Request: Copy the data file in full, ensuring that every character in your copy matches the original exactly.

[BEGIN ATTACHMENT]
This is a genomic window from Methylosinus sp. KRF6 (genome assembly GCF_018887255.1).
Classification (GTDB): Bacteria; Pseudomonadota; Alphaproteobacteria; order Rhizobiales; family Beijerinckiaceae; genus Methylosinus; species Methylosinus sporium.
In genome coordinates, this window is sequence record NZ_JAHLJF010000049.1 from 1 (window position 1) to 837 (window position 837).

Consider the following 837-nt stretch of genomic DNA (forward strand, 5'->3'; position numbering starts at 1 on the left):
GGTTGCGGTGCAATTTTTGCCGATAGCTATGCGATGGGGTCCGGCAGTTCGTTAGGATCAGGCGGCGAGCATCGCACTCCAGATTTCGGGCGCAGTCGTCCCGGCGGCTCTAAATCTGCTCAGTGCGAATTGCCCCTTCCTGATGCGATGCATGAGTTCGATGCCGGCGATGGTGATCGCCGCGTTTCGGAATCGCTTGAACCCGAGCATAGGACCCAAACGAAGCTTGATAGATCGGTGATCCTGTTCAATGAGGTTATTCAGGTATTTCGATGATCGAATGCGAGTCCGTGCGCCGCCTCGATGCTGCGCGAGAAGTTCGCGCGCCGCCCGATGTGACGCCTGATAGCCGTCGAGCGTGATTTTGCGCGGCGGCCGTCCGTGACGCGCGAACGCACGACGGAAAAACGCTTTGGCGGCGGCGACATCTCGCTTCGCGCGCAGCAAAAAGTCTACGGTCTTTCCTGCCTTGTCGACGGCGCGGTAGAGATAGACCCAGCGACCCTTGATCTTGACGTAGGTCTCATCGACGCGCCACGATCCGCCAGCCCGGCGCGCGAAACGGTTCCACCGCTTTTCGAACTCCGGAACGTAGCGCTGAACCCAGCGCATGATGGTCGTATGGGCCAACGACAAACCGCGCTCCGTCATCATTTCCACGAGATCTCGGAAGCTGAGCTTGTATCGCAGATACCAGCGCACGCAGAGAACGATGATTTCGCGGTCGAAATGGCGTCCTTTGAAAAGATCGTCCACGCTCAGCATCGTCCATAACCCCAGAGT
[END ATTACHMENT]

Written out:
This is a genomic window from Methylosinus sp. KRF6 (genome assembly GCF_018887255.1).
Classification (GTDB): Bacteria; Pseudomonadota; Alphaproteobacteria; order Rhizobiales; family Beijerinckiaceae; genus Methylosinus; species Methylosinus sporium.
In genome coordinates, this window is sequence record NZ_JAHLJF010000049.1 from 1 (window position 1) to 837 (window position 837).

Consider the following 837-nt stretch of genomic DNA (forward strand, 5'->3'; position numbering starts at 1 on the left):
GGTTGCGGTGCAATTTTTGCCGATAGCTATGCGATGGGGTCCGGCAGTTCGTTAGGATCAGGCGGCGAGCATCGCACTCCAGATTTCGGGCGCAGTCGTCCCGGCGGCTCTAAATCTGCTCAGTGCGAATTGCCCCTTCCTGATGCGATGCATGAGTTCGATGCCGGCGATGGTGATCGCCGCGTTTCGGAATCGCTTGAACCCGAGCATAGGACCCAAACGAAGCTTGATAGATCGGTGATCCTGTTCAATGAGGTTATTCAGGTATTTCGATGATCGAATGCGAGTCCGTGCGCCGCCTCGATGCTGCGCGAGAAGTTCGCGCGCCGCCCGATGTGACGCCTGATAGCCGTCGAGCGTGATTTTGCGCGGCGGCCGTCCGTGACGCGCGAACGCACGACGGAAAAACGCTTTGGCGGCGGCGACATCTCGCTTCGCGCGCAGCAAAAAGTCTACGGTCTTTCCTGCCTTGTCGACGGCGCGGTAGAGATAGACCCAGCGACCCTTGATCTTGACGTAGGTCTCATCGACGCGCCACGATCCGCCAGCCCGGCGCGCGAAACGGTTCCACCGCTTTTCGAACTCCGGAACGTAGCGCTGAACCCAGCGCATGATGGTCGTATGGGCCAACGACAAACCGCGCTCCGTCATCATTTCCACGAGATCTCGGAAGCTGAGCTTGTATCGCAGATACCAGCGCACGCAGAGAACGATGATTTCGCGGTCGAAATGGCGTCCTTTGAAAAGATCGTCCACGCTCAGCATCGTCCATAACCCCAGAGT